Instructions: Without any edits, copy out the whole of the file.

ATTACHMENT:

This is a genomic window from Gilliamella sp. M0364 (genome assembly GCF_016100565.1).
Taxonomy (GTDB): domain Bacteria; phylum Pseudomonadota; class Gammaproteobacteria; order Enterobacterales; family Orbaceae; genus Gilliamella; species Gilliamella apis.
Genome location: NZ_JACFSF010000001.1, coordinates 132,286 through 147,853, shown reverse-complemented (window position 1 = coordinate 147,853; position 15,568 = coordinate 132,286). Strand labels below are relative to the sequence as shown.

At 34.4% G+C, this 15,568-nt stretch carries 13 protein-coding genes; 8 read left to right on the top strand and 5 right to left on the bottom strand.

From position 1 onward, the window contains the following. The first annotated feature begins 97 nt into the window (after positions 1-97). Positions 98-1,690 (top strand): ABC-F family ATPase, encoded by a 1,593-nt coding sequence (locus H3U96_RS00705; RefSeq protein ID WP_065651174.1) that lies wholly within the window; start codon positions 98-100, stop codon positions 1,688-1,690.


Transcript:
This is a genomic window from Gilliamella sp. M0364 (genome assembly GCF_016100565.1).
Taxonomy (GTDB): domain Bacteria; phylum Pseudomonadota; class Gammaproteobacteria; order Enterobacterales; family Orbaceae; genus Gilliamella; species Gilliamella apis.
Genome location: NZ_JACFSF010000001.1, coordinates 132,286 through 147,853, shown reverse-complemented (window position 1 = coordinate 147,853; position 15,568 = coordinate 132,286). Strand labels below are relative to the sequence as shown.

At 34.4% G+C, this 15,568-nt stretch carries 13 protein-coding genes; 8 read left to right on the top strand and 5 right to left on the bottom strand.

From position 1 onward, the window contains the following. The first annotated feature begins 97 nt into the window (after positions 1-97). Positions 98-1,690 (top strand): ABC-F family ATPase, encoded by a 1,593-nt coding sequence (locus H3U96_RS00705; RefSeq protein ID WP_065651174.1) that lies wholly within the window; start codon positions 98-100, stop codon positions 1,688-1,690.